By Alex Cooper, Community Watershed Specialist
After a mild December, 2016 came roaring in with winter temperatures. While most people have been huddling up inside, TTF Streamkeepers have been busy monitoring sites throughout the watershed and talking to neighbors about the Tookany Creek. Winter weather hasn’t kept residents who care from joining the Streamkeeper team: we’re happy to welcome five new Citizen Scientists collecting data in our Watershed!
Alexandria Khalil is a Jenkintown resident. She was already a watershed steward when she participated in our Rain Barrel program and installed her own Camel’s Hump Rain Barrel last spring. A strong advocate for reduce, reuse, and recycle, she has been following the Streamkeeper program since then. In December, she completed her first training and monitoring at McKinley Elementary School.
Sam and Ethan Simon are a unique addition to our team. Ethan is a chemist and his daughter Sam is a 9th grader at Abington Junior High School. Sam is doing a science project that uses stream conductivity measurements as an efficient, easy way to monitor for pollution. The Simon family brings chemistry expertise and a focused study to our monitoring.
Christine Randazzo has followed the Streamkeeper Program since our call for volunteers in June of 2014. A member of the Pennypack Ecological Restoration Trust, Chris is a seasoned environmentalist and active community member who is eager to educate others on suburban environmental issues. Chris is also monitoring the creek at McKinley Elementary School.
Ann Gaugler is a regular TTF event participant and birder. She is an Abington resident who has been interested in flood control projects and watershed protection. She helped us plant the buffer at Abington Junior High School! She is monitoring Baeder Creek at Baederwood Park with long-time TTF volunteer Judy Bishop.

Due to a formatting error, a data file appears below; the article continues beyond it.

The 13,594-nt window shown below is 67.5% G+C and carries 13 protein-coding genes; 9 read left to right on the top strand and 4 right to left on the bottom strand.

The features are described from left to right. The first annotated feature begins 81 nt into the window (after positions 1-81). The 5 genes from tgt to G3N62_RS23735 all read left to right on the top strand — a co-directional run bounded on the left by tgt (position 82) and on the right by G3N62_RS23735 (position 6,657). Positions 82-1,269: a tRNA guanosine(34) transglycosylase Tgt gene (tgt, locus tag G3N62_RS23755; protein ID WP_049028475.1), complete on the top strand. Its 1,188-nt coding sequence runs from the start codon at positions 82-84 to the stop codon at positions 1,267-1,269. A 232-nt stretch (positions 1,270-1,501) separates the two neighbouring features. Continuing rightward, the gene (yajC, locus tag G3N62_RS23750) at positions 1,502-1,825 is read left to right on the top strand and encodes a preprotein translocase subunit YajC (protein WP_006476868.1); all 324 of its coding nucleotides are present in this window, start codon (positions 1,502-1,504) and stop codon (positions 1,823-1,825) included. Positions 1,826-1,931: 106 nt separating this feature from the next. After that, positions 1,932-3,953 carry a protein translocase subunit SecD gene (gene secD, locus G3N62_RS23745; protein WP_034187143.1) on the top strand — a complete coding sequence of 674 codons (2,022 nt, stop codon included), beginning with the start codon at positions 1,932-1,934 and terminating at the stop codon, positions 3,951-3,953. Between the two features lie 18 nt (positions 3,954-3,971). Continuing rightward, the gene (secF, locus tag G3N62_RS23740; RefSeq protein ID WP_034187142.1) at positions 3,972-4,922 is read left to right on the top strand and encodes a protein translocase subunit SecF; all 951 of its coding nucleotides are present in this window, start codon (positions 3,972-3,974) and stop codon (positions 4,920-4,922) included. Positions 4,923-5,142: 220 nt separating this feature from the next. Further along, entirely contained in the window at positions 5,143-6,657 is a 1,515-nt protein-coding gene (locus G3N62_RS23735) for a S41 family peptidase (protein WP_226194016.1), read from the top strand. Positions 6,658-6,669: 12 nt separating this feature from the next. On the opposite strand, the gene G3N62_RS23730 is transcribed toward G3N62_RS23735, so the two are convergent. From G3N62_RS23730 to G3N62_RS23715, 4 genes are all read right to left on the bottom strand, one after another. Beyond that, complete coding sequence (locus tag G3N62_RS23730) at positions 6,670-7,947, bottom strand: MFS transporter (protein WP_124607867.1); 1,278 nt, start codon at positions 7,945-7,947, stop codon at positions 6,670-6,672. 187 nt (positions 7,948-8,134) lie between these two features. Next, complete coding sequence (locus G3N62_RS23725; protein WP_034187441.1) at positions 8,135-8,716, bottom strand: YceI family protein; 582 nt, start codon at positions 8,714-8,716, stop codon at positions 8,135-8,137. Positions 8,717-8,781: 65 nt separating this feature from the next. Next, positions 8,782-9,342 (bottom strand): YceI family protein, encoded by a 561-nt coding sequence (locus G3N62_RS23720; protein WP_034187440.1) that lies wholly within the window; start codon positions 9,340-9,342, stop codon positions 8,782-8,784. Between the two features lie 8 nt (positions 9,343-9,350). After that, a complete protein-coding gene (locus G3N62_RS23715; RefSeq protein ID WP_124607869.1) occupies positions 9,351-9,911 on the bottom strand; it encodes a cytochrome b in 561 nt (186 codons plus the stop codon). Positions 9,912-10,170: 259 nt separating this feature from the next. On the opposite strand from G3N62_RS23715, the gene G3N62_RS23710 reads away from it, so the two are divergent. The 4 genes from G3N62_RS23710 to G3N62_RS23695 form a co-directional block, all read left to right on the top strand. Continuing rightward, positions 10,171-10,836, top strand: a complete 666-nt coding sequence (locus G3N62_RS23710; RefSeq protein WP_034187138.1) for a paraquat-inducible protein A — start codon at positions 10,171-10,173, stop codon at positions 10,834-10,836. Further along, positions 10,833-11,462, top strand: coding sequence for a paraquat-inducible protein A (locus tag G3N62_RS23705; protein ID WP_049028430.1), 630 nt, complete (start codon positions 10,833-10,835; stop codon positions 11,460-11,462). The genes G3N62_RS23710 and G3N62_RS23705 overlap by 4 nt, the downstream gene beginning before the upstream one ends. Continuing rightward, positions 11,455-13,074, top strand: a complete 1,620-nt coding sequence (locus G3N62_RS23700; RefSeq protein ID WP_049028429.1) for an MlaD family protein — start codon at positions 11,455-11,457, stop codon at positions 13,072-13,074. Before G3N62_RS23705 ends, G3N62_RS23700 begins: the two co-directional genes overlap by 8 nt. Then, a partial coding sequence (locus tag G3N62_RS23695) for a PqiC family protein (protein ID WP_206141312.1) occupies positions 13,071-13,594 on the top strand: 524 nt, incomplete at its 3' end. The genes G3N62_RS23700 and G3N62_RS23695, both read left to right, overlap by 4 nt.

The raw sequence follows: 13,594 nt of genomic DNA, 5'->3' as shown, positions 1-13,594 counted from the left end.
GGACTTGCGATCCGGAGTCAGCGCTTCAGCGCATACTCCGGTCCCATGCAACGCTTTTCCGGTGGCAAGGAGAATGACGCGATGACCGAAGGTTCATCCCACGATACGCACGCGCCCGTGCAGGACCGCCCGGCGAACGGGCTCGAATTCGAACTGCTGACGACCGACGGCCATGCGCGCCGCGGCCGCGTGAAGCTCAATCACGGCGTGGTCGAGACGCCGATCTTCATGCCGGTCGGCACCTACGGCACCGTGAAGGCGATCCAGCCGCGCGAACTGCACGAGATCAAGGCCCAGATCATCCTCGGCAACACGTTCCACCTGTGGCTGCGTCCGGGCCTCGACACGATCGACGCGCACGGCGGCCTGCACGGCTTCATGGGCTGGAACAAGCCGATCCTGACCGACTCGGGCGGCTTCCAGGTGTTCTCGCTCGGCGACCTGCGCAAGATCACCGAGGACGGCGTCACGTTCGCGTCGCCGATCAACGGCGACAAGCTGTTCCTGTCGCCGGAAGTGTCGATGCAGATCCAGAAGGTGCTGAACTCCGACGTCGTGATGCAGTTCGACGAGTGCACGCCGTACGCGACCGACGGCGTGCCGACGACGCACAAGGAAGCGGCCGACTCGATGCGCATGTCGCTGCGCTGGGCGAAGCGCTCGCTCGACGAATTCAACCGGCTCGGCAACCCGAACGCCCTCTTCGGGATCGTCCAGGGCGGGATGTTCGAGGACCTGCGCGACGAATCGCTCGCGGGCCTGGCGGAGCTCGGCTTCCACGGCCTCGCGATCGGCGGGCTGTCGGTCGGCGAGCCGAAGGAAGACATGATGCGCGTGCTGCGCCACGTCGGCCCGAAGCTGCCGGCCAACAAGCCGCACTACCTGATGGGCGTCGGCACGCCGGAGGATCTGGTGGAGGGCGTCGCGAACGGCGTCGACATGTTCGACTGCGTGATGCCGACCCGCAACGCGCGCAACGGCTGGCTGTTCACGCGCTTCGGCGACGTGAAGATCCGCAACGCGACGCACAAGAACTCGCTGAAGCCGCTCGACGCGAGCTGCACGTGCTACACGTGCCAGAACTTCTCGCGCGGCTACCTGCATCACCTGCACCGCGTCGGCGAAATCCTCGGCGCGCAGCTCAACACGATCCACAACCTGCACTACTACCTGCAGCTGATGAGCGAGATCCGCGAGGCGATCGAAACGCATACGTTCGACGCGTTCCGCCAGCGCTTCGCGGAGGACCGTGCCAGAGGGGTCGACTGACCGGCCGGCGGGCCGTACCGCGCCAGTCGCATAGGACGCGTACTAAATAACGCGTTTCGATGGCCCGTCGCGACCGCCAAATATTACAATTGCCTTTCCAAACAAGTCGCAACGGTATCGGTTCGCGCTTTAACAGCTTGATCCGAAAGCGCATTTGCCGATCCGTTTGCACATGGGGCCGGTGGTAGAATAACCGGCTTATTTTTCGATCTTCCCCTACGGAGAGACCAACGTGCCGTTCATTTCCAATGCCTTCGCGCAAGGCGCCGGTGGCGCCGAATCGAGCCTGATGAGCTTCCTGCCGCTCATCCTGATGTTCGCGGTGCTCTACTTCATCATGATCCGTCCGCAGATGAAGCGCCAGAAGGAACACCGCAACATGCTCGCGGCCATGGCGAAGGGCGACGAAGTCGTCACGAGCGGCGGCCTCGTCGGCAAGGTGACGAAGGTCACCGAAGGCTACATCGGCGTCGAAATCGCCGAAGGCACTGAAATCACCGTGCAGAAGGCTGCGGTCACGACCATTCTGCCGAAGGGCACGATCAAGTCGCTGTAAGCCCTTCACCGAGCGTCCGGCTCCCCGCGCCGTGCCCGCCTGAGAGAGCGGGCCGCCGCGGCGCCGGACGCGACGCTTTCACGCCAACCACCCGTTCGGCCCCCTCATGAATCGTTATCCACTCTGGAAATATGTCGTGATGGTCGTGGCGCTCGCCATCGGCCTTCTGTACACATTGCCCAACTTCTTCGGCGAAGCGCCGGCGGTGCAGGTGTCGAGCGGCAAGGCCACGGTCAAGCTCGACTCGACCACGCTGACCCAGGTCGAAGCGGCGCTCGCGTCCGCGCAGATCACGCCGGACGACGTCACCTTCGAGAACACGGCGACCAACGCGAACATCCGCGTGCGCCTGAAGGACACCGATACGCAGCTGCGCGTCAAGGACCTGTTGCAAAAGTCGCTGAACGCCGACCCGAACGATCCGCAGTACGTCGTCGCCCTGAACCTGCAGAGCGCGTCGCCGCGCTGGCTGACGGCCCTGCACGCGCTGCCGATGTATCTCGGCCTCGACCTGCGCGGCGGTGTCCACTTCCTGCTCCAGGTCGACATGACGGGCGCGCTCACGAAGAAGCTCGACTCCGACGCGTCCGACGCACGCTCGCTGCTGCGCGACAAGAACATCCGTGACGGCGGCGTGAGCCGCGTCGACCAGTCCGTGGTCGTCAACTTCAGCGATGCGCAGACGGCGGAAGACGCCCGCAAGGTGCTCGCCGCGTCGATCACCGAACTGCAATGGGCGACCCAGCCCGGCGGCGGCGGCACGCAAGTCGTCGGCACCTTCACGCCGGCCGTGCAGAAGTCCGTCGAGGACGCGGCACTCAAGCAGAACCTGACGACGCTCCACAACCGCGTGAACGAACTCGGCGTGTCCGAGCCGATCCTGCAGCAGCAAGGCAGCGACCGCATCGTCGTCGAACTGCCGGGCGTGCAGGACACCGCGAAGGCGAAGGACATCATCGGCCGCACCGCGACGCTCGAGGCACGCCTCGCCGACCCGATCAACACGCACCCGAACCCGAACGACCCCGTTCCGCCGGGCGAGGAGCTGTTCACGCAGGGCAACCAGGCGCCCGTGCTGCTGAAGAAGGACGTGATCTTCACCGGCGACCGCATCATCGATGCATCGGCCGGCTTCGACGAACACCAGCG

We now have a bug-loving Streamkeeper! Nick Macelko is a Penn State Abington student. Nick carries macroinvertebrate identification cards with him at all times and is training for Macroinvertebrate ID Certification. These bugs are excellent indicators of water quality. He regularly shares his incredible photos of mayflies, caddisflies and other aquatic organisms he comes across. If you see a TTF bug photo, chances are Nick is to thank!
Last but certainly not least, we’d like to introduce TTF volunteer Geoffrey Selling. Geoffrey recently retired from Germantown Friends School (GFS) after 35 years of teaching. He incorporated stream monitoring with his students into his curriculum following his training at Stroud Water Research Center, and is a leader for environmental education teachers. In fact, TTF recognized the GFS 5th Grade Environmental Action Club with our first Watershed Youth Champion award in 2012! In addition to his education expertise, Geoffrey is knowledgeable about riparian buffers, rain barrels, and watershed stewardship. He will help train Streamkeepers, maintain buffers and work with teachers. If you are a TTF Streamkeeper and would like some extra streamside tips and training, contact TTF to meet Geoffrey at your site!
Take a look at our Streamkeeper page to learn more about the program and contact TTF to get started monitoring today!